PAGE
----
The process of charging tRNAs with amino acids is an evolutionarily conserved process in all metazoa, critical for protein translation. In mammals there are 37 ARS proteins linking the 20 primary amino acids with the 497 human tRNAs. In this study, we identified seven patients from five families with biallelic mutations in VARS. There were five pathogenic variants in total, with three of these present in a homozygous state, while two were seen in a compound heterozygous state, which associated with the most clinically severe case. All missense variants were absent or reported only rarely in public references databases (EXAC, gnomAD), predicted pathogenic by in silico analysis, disrupted highly conserved amino acid residues in critical regions of the protein, and led to severely reduced transferase activity in the tested patient cells.

The five distinct VARS pathogenic variants reported here and two previously identified3 were distributed throughout the VARS protein. All variants were encompassed in the full-length transcript subserving tRNA synthetase activity. Five were located in the aminoacylation domain, and two were in or adjacent to the anticodon-binding domain. Interestingly, irrespective of where the mutation occurred, we found reduced aminoacylation activity, suggesting that transferase activity reflects both the ability to bind tRNA as well as transfer the charged valine to the tRNA.

Recent attention has focused on non-translational function of ARS proteins, evidenced by the addition of newly evolved domains that are neither necessary nor sufficient for ARS activity24. For the most part, the function of these additional protein domains, some of which are mammalian-specific, remain unknown. The mammalian-specific VARS N-terminal 218 residue GST domain is not essential for ARS activity25, but rather binds the elongation factor EF-1α to facilitate association and efficient transfer of charged tRNAs26. In addition, there are at least six alternatively spliced VARS transcripts, which are catalytic nulls, but display specific biological activities across a spectrum of cell-based assays, particularly ‘neutrophil oxidative burst’27. Whether any of the mutations we identified additionally interfere with non-catalytic functions of VARS will require further study.

Mutations in both mitochondrial and cytoplasmic-localized ARSs cause a spectrum of recessive disorders, many of which include neurological phenotypes. Pathogenic variants in cytoplasmic ARSs have been associated with microcephaly, seizures, developmental delay, intellectual disability, and sensorineural hearing loss28. RARS, DARS, and EPRS bi-allelic mutations cause hypomyelination29,30,31, SARS mutations are implicated in intellectual disability32, and HARS has been associated with Usher syndrome33. Dominant (mono-allelic) mutations in multiple ARSs genes (GARS, YARS, AARS, and HARS) have been associated with the progressive axonal neuropathy Charcot Marie Tooth type 2 Disease33,34,35,36,37,38, presumably acting in a dominant-negative capacity. In addition to neurologic phenotypes, other systemic manifestations are associated with recessive cytoplasmic ARSs mutations (LARS, MARS), including liver dysfunction and interstitial lung disease39,40. The mechanism driving tissue-specific phenotypes associated with certain ARS genes remains largely unexplored.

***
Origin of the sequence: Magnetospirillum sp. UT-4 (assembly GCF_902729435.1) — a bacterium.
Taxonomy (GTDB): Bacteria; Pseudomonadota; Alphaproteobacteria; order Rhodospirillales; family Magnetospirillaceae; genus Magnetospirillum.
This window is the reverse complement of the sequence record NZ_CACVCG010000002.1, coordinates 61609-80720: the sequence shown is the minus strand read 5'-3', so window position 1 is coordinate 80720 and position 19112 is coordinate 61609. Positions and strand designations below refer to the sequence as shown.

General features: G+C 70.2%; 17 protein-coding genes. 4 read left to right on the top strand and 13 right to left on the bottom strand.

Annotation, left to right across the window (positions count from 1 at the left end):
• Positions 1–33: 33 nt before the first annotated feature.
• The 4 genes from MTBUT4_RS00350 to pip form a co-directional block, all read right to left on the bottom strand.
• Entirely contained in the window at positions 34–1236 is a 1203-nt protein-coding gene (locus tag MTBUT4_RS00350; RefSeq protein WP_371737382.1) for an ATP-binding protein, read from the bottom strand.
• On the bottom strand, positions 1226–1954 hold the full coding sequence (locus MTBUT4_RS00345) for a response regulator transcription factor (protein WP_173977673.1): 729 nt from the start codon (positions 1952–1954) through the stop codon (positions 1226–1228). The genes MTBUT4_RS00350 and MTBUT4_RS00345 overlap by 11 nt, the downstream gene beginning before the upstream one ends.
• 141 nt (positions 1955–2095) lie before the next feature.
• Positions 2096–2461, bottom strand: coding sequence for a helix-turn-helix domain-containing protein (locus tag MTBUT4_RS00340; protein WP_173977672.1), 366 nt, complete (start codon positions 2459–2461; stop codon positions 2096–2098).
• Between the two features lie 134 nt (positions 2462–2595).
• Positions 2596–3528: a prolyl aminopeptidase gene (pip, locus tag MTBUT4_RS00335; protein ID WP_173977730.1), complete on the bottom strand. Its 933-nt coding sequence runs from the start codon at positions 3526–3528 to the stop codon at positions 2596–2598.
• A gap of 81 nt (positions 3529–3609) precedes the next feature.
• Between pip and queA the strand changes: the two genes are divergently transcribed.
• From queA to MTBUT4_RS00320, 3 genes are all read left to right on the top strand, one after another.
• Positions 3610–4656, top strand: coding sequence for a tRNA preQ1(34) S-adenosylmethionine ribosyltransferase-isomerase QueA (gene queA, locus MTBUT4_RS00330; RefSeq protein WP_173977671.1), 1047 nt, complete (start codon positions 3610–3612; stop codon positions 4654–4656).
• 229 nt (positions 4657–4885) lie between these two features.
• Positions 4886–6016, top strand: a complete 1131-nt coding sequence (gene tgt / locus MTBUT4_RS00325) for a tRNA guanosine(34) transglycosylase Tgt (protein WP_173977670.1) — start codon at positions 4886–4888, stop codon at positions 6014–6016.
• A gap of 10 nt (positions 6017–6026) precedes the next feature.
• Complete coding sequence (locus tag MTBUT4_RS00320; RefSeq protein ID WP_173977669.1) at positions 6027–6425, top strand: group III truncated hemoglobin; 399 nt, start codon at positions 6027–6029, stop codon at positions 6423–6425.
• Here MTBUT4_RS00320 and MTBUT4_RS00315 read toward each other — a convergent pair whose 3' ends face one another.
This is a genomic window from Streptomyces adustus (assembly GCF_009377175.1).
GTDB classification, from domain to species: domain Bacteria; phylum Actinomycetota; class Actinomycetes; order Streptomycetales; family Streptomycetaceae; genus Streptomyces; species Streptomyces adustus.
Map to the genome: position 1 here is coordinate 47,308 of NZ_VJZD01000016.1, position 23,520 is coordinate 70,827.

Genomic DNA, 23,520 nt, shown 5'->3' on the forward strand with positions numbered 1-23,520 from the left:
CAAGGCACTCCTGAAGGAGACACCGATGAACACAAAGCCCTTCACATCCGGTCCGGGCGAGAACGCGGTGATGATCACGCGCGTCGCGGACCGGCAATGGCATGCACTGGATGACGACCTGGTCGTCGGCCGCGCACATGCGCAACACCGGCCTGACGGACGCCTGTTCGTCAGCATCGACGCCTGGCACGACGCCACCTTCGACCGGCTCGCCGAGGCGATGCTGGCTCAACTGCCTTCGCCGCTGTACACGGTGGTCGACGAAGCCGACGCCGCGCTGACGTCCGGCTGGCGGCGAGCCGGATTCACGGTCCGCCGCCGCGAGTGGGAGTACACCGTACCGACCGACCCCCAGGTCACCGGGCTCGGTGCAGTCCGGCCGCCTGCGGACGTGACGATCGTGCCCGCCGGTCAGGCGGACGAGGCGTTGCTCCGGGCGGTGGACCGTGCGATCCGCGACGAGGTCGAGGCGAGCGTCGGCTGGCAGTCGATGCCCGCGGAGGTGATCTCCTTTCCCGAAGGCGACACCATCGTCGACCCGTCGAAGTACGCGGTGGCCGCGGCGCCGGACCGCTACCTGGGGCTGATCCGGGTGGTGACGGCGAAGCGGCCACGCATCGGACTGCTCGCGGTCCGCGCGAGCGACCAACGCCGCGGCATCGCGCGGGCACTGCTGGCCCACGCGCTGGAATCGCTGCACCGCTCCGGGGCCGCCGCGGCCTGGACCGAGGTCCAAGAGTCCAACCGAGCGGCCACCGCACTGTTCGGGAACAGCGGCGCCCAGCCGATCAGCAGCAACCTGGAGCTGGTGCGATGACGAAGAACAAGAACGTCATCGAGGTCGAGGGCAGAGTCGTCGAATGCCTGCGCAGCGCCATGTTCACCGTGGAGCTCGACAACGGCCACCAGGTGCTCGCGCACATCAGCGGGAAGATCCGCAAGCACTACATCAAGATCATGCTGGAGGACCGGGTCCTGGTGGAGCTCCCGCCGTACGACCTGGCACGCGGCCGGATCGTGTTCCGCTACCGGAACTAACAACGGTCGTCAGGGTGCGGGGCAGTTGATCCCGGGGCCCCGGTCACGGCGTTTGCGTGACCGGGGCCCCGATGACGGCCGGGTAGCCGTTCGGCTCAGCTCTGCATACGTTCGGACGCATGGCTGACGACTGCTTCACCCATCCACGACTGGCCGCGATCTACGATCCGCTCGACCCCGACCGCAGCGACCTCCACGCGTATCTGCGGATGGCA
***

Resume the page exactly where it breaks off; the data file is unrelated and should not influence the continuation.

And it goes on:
The non-syndromic clinical presentation of these affected individuals prevented us from identifying them as the same genetic condition prior to WES or WGS, but in retrospect several clinical aspects are shared. The clinical presentation in the first weeks to months of life with severe epilepsy despite aggressive anticonvulsant treatment, and association with hypsarrhythmia on electroencephalogram can be a clue. Another clue is acquired microcephaly, in the range of minus 5 SDs, observed in all but one subjects after 6 months of age. The brain MRI appearance of cortical atrophy with reduced white matter volume without edema, and without involvement of deep brain structures or brainstem volume loss can differentiate VARS from leukodystrophies, mitochondrial, and pontocerebellar disorders. Unfortunately, none of our subjects have yet survived past childhood, and most succumb from medical complications in the first few years of life, suggesting a lethal condition.

The clinical features of neurodevelopmental delay with microcephaly, seizures, and cortical atrophy (MIM#617802) linked with VARS mutations can be compared with other defined conditions, as well as the function of the genes implicated in these disorders. Recessive microcephaly, seizures, and developmental delay (MCSZ MIM#613402) due to mutations in the DNA-repair enzyme encoded by PNKP has onset in infancy. Recessive microcephaly (postnatal progressive) with seizures and brain atrophy (MIM#613668) is due to mutations in MED17, encoding a subunit of the transcription pre-initiation mediator complex. The VARS phenotype is also similar to AIMP1 related disorders (MIM# 603605) which present with microcephaly, cortical cerebral atrophy and early-onset seizures but can be differentiated from VARS based upon presence of hypomyelinating leukodystrophy, similar to that of X-linked Pelizaeus–Merzbacher disease41,42. While there are over 55 unique genetic causes for early infantile epileptic encephalopathy (EIEE), many involving neuronal ion channels, we think that the VARS-related syndrome can be distinguished clinically from EIEE.

The etiology of varied features and severity in our cohort are uncertain. These may include environmental factors, although the contribution of other rare variants identified in these patients cannot be excluded at this point. Multiple miscarriages occurring in family GB31 that included two different neural tube defects suggests that the phenotypic spectrum may be even broader, and, at the extreme end, incompatible with life. Unfortunately, the deceased fetuses were not available for genotyping, so it remains unproven if they shared the same genetic mutations. Notably this family displayed the only protein-termination variant in our cohort, which not surprisingly may have a more severe impact on protein function.